Given the slowdown in the economy, most of the companies in the private sector have put investments on hold. The fact that they are stressed on the financial front have only made matters worse. The sector is plagued by issues relating to land acquisition and cumbersome clearance processes. Unless these are addressed on a priority basis, the current state of affairs would continue. Further, the US$ 1 trillion target was based on the assumption that the Indian economy would grow by 9% on an average which now seems quite unlikely. Hence, as has been the case in the past, this will be another classic case of targets set by the government not being met.

Whatever goes up has to come down. This is perhaps one of the truisms of life and is applicable across most disciplines including finance. Little wonder, the Bank of International Settlements (BIS), a representative of the world's central banks is worried about the possible coming down of stock markets after their strong ascent over the past few months. BIS is of the view that markets are under a spell of monetary easing. So much so that no amount of negative news has been able to stop the markets from going up. Interest rates are so low and there has been so much stimulus that investors are unwilling to fight the central banks. In fact, any negative development or uncertainty is being promptly shrugged off on account of the fact that central banks will at all times come to rescue. However, the party cannot last forever. At some point or the other, there will be something that will make the interest rates go up. And when this happens, each and every investor, big and small has to make sure that his finances are strong enough to withstand the losses that could come from higher interest rates.

ECB chief Mario Draghi is an optimistic man. He has managed to see the silver lining even while the fortunes of European economy remains clouded. Also Mr Draghi seems to be rather paradoxical in his own views. As per Bloomberg, Draghi has expressed enthusiasm over the signs of stability in Europe. Yet, he believes that the economic outlook remains 'challenging'. The drivers of such a gradual recovery, according to him, are cheap interest rates and booming stock markets. Draghi views seem to be completely incoherent given that the problems created by excessive monetary easing have led the Eurozone closer to a financial ruin. Unemployment in the 17-member euro area reached a fresh high in April 2013. Moreover, the recession has deepened in the first quarter of 2013. Yet, Draghi has defended the ECB's potentially unlimited bond buying program. He believes that the government should not shy away from bailing out more troubled banks if needed. We wonder if Mr Draghi lives in a make believe world or if he refuses to reconcile with reality. Either ways having regulators like him is an extremely risky proposition for Eurozone.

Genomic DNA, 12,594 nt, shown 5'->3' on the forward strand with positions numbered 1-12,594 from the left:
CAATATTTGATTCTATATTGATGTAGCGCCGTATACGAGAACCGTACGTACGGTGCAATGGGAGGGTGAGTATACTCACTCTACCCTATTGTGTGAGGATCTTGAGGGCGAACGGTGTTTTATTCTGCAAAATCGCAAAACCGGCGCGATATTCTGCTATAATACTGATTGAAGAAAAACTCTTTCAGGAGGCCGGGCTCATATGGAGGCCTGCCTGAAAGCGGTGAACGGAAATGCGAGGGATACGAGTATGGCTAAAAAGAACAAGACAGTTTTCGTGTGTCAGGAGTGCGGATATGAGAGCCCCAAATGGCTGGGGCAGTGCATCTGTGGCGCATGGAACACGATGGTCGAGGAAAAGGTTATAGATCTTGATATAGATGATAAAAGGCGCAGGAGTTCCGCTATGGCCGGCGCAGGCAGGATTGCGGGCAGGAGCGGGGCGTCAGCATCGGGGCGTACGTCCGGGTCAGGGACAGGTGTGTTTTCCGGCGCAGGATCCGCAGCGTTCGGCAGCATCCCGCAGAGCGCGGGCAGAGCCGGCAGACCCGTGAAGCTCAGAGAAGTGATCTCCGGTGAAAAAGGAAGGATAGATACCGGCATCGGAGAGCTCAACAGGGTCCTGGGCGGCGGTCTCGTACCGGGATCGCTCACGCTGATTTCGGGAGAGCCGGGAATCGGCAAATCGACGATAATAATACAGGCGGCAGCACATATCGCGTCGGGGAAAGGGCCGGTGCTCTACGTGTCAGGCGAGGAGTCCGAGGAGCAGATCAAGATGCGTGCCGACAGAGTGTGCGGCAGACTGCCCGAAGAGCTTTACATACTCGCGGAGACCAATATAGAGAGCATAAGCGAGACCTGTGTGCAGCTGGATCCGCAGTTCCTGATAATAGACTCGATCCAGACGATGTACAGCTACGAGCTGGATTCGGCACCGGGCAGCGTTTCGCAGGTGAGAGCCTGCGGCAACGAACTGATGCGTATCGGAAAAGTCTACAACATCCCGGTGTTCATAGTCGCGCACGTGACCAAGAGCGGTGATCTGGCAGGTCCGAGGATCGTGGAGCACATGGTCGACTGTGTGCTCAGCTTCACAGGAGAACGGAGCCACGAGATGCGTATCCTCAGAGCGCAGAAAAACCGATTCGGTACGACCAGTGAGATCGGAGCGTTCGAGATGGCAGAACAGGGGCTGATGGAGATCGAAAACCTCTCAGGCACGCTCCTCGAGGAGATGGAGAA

Today China is the biggest global consumer of several primary commodities. Chinese demand has a significant impact on global commodity prices. As a result, the slowing Chinese economy has been the biggest reason for the drop in commodity prices. Prices of metals such as aluminium, copper and nickel have touched multi-year lows in recent times. But here is a recent development that could boost commodity prices. As per the Financial Times, State Reserves Bureau (SRB), the Chinese stockpiling agency has purchased base metals on the international market. This too, for the first time since metal prices crashed during the global financial crisis. It is worth noting that SRB is one of the most influential participants in the global metals market. Taking advantage of the lower prices, it recently purchased nickel and enquired about copper as well. Many are seeing this development as a bullish sign for commodity prices. But isn't it a bit too early to make such predictions? Overall, we believe that the years of heavy investment-driven gravity-defying growth rate are behind China. From here on, the dragon nation is expected to grow at a moderate pace driven by domestic consumption. But this transition may not be smooth. There are likely to be shocks and surprises from time to time. And this will keep commodity prices highly volatile. As such, investors should not read too much into such short term data.

In the meanwhile after opening the day on a positive note, Indian equity markets slipped below the dotted line. At the time of writing, the Sensex was down by about 167 points (0.9%). The other major Asian markets have closed the day on a negative note as well with Japan and Indonesia leading the pack of losers in the region.

04:55  Today's investing mantra
"Value investing is the discipline of buying securities at a significant discount from their current underlying values and holding them until more of their value is realized. The element of a bargain is the key to the process." - Seth Klarman
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1 Responses to "How to protect your portfolio"

parimal shah

Jun 3, 2013

Where do you find company's corporate governance reports on the internet?